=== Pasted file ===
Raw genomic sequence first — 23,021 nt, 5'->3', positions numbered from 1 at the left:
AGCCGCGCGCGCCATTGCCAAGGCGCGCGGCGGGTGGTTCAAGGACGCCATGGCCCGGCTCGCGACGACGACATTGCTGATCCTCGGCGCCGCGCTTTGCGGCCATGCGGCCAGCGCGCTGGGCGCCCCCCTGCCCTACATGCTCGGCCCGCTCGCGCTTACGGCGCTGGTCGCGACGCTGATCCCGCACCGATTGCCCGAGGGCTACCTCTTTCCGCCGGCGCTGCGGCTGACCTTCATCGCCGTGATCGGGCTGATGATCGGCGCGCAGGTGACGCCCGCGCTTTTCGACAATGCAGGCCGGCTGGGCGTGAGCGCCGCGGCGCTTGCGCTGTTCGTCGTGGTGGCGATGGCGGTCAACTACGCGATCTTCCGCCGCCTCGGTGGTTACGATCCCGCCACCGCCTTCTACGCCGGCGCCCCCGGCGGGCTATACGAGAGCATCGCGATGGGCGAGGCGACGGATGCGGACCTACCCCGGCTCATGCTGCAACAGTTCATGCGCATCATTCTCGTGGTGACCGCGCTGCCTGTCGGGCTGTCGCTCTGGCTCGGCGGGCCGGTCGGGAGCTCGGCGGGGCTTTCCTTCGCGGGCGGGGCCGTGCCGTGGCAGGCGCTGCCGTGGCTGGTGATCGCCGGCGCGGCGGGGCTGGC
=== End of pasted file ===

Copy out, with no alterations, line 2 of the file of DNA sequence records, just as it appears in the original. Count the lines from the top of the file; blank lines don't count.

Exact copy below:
AGCCGCGCGCGCCATTGCCAAGGCGCGCGGCGGGTGGTTCAAGGACGCCATGGCCCGGCTCGCGACGACGACATTGCTGATCCTCGGCGCCGCGCTTTGCGGCCATGCGGCCAGCGCGCTGGGCGCCCCCCTGCCCTACATGCTCGGCCCGCTCGCGCTTACGGCGCTGGTCGCGACGCTGATCCCGCACCGATTGCCCGAGGGCTACCTCTTTCCGCCGGCGCTGCGGCTGACCTTCATCGCCGTGATCGGGCTGATGATCGGCGCGCAGGTGACGCCCGCGCTTTTCGACAATGCAGGCCGGCTGGGCGTGAGCGCCGCGGCGCTTGCGCTGTTCGTCGTGGTGGCGATGGCGGTCAACTACGCGATCTTCCGCCGCCTCGGTGGTTACGATCCCGCCACCGCCTTCTACGCCGGCGCCCCCGGCGGGCTATACGAGAGCATCGCGATGGGCGAGGCGACGGATGCGGACCTACCCCGGCTCATGCTGCAACAGTTCATGCGCATCATTCTCGTGGTGACCGCGCTGCCTGTCGGGCTGTCGCTCTGGCTCGGCGGGCCGGTCGGGAGCTCGGCGGGGCTTTCCTTCGCGGGCGGGGCCGTGCCGTGGCAGGCGCTGCCGTGGCTGGTGATCGCCGGCGCGGCGGGGCTGGC